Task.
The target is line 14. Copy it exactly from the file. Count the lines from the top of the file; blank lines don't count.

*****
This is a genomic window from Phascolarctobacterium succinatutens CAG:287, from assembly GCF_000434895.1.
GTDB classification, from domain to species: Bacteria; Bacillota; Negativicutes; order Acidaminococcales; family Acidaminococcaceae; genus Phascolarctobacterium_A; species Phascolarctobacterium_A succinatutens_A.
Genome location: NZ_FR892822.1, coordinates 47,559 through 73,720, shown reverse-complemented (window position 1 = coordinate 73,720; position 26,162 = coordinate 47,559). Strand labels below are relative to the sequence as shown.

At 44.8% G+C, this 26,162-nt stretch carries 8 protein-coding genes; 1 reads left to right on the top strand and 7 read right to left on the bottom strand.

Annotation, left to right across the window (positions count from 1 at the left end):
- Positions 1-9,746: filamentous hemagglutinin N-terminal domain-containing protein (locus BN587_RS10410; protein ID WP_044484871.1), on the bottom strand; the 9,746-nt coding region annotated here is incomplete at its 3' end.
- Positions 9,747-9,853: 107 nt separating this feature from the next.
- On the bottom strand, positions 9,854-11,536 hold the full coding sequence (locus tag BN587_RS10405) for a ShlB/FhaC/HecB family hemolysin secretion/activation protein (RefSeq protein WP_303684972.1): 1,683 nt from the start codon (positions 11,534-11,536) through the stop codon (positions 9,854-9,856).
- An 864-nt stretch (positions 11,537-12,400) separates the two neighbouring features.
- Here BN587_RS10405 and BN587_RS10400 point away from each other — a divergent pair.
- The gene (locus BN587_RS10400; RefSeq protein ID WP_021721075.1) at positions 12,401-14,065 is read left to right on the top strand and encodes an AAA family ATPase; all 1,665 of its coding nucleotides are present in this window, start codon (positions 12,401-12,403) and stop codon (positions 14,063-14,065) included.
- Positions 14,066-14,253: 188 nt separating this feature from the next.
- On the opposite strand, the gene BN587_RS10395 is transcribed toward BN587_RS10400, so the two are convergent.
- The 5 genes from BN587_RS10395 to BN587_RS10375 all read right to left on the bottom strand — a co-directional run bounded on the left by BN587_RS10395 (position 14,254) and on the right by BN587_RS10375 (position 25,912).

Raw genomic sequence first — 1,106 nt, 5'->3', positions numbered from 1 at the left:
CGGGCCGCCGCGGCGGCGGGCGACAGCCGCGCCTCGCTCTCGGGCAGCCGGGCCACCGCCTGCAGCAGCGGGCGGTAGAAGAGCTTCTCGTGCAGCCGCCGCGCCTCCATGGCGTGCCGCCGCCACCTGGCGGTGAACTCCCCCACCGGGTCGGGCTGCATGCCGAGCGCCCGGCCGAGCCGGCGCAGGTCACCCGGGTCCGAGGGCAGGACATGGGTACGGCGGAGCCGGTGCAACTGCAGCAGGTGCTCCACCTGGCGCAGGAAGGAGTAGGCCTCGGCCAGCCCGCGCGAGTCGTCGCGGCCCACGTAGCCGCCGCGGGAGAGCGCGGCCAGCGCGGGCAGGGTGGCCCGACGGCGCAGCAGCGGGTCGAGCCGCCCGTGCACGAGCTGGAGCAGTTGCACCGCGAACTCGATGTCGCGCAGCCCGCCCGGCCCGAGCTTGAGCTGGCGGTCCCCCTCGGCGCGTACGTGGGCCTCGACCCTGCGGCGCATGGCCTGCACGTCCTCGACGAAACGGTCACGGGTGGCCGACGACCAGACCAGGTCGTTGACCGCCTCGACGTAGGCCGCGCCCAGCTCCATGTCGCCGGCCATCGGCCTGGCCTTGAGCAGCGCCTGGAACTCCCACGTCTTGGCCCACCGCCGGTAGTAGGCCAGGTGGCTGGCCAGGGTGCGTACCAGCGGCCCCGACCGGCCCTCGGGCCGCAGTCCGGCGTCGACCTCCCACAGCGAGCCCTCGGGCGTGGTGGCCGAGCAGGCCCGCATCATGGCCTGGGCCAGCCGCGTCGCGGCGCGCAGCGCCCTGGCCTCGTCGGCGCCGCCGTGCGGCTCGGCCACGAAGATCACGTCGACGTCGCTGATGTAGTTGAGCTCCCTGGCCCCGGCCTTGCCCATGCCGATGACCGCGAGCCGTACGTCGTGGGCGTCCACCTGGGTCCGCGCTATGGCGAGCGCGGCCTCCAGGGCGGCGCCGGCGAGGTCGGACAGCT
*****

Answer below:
- The 5 genes from BN587_RS10395 to BN587_RS10375 all read right to left on the bottom strand — a co-directional run bounded on the left by BN587_RS10395 (position 14,254) and on the right by BN587_RS10375 (position 25,912).